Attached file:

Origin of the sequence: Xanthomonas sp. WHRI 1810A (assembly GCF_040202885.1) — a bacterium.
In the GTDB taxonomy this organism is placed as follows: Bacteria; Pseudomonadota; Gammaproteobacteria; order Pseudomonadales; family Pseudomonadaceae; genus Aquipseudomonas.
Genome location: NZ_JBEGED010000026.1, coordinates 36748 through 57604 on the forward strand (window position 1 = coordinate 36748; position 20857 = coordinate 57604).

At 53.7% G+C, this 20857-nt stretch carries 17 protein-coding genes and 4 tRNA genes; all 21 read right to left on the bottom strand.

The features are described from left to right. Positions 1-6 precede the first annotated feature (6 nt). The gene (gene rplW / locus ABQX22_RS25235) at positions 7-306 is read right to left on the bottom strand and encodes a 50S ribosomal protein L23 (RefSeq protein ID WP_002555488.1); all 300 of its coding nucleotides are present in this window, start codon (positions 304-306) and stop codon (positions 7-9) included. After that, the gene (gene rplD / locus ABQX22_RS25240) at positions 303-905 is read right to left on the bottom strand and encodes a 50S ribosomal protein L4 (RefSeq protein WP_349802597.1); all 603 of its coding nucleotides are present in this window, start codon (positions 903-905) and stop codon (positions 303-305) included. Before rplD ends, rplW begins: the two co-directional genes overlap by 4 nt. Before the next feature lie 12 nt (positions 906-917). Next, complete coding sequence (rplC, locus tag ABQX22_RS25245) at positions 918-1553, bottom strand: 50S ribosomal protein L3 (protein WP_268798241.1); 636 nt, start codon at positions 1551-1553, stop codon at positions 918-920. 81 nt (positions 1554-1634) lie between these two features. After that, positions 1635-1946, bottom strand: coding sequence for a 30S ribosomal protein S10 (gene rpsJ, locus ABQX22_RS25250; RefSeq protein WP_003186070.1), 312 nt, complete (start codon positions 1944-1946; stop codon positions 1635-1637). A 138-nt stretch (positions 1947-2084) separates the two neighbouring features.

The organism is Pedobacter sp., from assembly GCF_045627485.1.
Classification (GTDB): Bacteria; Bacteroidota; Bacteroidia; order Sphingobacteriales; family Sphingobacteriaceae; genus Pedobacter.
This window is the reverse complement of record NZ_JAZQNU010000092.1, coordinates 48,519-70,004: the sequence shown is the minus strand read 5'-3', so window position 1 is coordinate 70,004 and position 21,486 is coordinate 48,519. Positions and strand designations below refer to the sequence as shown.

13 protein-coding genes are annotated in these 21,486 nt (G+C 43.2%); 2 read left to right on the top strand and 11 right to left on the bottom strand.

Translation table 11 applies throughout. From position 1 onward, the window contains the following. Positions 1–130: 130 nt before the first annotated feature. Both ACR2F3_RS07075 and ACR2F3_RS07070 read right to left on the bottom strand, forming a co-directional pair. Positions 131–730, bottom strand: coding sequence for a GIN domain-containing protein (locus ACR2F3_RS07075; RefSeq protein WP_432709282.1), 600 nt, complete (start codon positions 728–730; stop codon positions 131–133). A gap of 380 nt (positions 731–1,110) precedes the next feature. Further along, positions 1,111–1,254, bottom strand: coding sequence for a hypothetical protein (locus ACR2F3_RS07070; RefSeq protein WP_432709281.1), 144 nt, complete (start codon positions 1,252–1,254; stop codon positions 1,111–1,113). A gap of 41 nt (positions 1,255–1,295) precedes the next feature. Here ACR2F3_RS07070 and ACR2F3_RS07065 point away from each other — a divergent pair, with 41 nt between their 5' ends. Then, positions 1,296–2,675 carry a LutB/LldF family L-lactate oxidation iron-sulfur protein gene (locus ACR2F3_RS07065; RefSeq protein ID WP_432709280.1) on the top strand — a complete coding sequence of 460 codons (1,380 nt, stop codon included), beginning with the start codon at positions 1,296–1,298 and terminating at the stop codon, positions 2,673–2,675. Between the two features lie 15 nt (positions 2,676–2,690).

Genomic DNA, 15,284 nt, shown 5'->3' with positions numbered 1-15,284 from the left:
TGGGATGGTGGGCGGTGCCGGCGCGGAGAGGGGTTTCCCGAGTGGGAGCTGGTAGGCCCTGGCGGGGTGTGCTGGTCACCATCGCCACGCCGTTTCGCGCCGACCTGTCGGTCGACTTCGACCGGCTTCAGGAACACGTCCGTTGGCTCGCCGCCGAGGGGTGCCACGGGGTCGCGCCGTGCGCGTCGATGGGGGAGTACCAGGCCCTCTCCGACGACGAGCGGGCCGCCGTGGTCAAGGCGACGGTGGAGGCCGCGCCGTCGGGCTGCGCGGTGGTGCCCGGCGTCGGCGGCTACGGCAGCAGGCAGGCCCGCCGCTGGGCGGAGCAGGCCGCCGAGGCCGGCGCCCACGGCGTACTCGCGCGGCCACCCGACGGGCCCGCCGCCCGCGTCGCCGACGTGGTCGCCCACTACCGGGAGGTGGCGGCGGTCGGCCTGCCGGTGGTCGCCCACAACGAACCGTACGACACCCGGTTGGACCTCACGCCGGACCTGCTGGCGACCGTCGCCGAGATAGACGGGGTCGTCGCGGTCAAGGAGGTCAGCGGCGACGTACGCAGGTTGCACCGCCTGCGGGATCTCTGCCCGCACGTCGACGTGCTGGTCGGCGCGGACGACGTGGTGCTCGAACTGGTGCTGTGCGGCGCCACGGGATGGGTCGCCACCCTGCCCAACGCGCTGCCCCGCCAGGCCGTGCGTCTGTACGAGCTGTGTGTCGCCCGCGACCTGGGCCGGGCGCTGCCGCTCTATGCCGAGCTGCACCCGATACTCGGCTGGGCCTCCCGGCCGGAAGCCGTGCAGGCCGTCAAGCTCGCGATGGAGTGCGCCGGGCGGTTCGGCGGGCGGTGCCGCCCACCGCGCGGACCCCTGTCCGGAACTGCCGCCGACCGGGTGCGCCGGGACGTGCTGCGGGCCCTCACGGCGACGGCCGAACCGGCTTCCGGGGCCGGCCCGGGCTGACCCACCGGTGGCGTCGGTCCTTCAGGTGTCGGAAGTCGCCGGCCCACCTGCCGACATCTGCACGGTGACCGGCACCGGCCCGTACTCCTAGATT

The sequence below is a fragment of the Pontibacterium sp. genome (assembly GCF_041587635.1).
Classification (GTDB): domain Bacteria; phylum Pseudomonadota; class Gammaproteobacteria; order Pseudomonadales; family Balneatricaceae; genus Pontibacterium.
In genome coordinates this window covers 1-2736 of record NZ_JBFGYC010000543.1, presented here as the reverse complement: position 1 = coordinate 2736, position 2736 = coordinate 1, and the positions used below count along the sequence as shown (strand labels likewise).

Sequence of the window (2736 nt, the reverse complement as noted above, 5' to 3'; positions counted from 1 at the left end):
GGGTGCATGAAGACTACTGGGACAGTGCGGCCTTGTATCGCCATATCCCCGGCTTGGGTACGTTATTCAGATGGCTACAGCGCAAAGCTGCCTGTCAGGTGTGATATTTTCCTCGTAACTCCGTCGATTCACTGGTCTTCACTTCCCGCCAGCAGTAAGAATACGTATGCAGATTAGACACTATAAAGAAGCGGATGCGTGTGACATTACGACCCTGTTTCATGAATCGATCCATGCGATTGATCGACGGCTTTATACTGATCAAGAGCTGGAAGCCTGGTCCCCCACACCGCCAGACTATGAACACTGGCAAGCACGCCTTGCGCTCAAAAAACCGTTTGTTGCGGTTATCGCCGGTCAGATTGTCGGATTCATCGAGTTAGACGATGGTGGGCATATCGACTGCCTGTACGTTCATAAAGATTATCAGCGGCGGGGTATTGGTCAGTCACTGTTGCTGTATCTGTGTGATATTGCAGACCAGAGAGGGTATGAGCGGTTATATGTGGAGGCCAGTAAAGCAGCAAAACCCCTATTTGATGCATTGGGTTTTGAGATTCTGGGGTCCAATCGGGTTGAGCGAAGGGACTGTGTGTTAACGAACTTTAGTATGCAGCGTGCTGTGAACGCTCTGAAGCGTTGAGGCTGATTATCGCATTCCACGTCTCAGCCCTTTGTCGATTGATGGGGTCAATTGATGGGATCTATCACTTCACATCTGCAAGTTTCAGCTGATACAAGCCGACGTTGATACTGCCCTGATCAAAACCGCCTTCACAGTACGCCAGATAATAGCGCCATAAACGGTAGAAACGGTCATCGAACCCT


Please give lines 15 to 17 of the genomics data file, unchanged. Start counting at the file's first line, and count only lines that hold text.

In genome coordinates this window covers 1-2736 of record NZ_JBFGYC010000543.1, presented here as the reverse complement: position 1 = coordinate 2736, position 2736 = coordinate 1, and the positions used below count along the sequence as shown (strand labels likewise).

Sequence of the window (2736 nt, the reverse complement as noted above, 5' to 3'; positions counted from 1 at the left end):
GGGTGCATGAAGACTACTGGGACAGTGCGGCCTTGTATCGCCATATCCCCGGCTTGGGTACGTTATTCAGATGGCTACAGCGCAAAGCTGCCTGTCAGGTGTGATATTTTCCTCGTAACTCCGTCGATTCACTGGTCTTCACTTCCCGCCAGCAGTAAGAATACGTATGCAGATTAGACACTATAAAGAAGCGGATGCGTGTGACATTACGACCCTGTTTCATGAATCGATCCATGCGATTGATCGACGGCTTTATACTGATCAAGAGCTGGAAGCCTGGTCCCCCACACCGCCAGACTATGAACACTGGCAAGCACGCCTTGCGCTCAAAAAACCGTTTGTTGCGGTTATCGCCGGTCAGATTGTCGGATTCATCGAGTTAGACGATGGTGGGCATATCGACTGCCTGTACGTTCATAAAGATTATCAGCGGCGGGGTATTGGTCAGTCACTGTTGCTGTATCTGTGTGATATTGCAGACCAGAGAGGGTATGAGCGGTTATATGTGGAGGCCAGTAAAGCAGCAAAACCCCTATTTGATGCATTGGGTTTTGAGATTCTGGGGTCCAATCGGGTTGAGCGAAGGGACTGTGTGTTAACGAACTTTAGTATGCAGCGTGCTGTGAACGCTCTGAAGCGTTGAGGCTGATTATCGCATTCCACGTCTCAGCCCTTTGTCGATTGATGGGGTCAATTGATGGGATCTATCACTTCACATCTGCAAGTTTCAGCTGATACAAGCCGACGTTGATACTGCCCTGATCAAAACCGCCTTCACAGTACGCCAGATAATAGCGCCATAAACGGTAGAAACGGTCATCGAACCCT